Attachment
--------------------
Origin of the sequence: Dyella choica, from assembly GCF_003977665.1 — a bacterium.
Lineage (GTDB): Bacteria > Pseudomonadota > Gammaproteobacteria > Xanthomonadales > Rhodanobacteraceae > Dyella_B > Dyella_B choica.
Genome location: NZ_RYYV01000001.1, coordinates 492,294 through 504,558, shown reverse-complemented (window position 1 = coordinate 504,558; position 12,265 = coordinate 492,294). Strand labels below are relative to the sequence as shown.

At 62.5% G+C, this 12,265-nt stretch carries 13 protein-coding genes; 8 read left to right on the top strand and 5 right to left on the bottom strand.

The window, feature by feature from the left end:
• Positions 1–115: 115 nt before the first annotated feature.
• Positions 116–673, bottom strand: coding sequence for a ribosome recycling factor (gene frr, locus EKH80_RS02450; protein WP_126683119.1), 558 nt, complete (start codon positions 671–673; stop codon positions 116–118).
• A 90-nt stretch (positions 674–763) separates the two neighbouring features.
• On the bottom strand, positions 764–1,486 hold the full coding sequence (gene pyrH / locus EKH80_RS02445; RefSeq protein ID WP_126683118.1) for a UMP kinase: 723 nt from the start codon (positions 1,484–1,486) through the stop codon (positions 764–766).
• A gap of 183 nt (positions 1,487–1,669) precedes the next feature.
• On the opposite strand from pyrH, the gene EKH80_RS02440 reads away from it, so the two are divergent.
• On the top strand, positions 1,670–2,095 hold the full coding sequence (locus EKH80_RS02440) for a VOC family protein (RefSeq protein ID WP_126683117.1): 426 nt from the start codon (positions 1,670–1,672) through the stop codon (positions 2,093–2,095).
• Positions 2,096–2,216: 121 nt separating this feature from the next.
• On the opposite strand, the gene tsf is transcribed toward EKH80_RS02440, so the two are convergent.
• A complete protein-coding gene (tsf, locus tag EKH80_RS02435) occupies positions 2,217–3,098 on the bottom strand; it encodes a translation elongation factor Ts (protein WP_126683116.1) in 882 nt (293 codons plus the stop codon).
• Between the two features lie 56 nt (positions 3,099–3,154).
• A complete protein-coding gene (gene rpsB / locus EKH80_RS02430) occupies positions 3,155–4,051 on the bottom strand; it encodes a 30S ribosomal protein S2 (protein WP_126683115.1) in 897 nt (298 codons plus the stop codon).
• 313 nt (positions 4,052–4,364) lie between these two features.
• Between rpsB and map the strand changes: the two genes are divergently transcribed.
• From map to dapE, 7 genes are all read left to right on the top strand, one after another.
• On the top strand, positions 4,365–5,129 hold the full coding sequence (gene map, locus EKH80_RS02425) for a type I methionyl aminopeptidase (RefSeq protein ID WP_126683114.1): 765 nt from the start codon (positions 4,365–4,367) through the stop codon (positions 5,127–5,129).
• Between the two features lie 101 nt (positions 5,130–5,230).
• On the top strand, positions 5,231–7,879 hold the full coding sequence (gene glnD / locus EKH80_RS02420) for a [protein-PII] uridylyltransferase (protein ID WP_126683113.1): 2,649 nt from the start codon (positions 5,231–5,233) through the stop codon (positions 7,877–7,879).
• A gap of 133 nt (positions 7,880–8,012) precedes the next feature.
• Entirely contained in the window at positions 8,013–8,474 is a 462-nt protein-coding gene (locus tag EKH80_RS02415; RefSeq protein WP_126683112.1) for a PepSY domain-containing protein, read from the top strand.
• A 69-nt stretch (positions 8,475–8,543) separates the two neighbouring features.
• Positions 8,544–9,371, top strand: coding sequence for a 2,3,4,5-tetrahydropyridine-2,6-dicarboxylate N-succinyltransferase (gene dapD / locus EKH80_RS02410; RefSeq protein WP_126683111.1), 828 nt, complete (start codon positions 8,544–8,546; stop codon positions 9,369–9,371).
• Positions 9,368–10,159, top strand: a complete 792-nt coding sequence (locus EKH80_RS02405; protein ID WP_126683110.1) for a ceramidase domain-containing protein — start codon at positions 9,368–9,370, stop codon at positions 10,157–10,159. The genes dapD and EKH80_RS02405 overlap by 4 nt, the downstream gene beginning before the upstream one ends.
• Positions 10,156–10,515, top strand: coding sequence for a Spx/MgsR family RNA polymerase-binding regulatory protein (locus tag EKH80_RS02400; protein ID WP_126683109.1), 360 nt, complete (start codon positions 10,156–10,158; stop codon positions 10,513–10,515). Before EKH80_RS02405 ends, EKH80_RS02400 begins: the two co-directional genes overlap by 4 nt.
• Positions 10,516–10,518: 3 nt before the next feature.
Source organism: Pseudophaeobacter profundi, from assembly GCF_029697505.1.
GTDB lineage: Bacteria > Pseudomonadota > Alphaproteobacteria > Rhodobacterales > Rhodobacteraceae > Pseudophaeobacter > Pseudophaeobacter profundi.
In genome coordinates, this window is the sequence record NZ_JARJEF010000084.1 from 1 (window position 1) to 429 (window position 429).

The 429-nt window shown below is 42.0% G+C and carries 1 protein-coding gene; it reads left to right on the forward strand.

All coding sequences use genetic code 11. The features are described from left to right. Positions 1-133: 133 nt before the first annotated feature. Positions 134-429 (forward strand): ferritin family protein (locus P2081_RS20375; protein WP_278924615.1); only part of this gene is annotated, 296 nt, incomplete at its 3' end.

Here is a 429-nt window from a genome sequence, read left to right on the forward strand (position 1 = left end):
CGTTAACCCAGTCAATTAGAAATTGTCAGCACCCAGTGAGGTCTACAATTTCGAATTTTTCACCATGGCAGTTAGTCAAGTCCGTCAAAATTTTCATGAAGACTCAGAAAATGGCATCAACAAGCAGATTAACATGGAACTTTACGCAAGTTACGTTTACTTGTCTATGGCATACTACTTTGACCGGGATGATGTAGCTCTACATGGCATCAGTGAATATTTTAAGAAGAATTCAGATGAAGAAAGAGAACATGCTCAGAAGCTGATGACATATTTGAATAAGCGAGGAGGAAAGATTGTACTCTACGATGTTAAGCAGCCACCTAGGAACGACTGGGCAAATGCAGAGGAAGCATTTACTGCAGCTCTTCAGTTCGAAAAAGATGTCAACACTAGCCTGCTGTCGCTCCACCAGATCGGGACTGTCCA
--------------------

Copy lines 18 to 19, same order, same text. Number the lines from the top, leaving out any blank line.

• 313 nt (positions 4,052–4,364) lie between these two features.
• Between rpsB and map the strand changes: the two genes are divergently transcribed.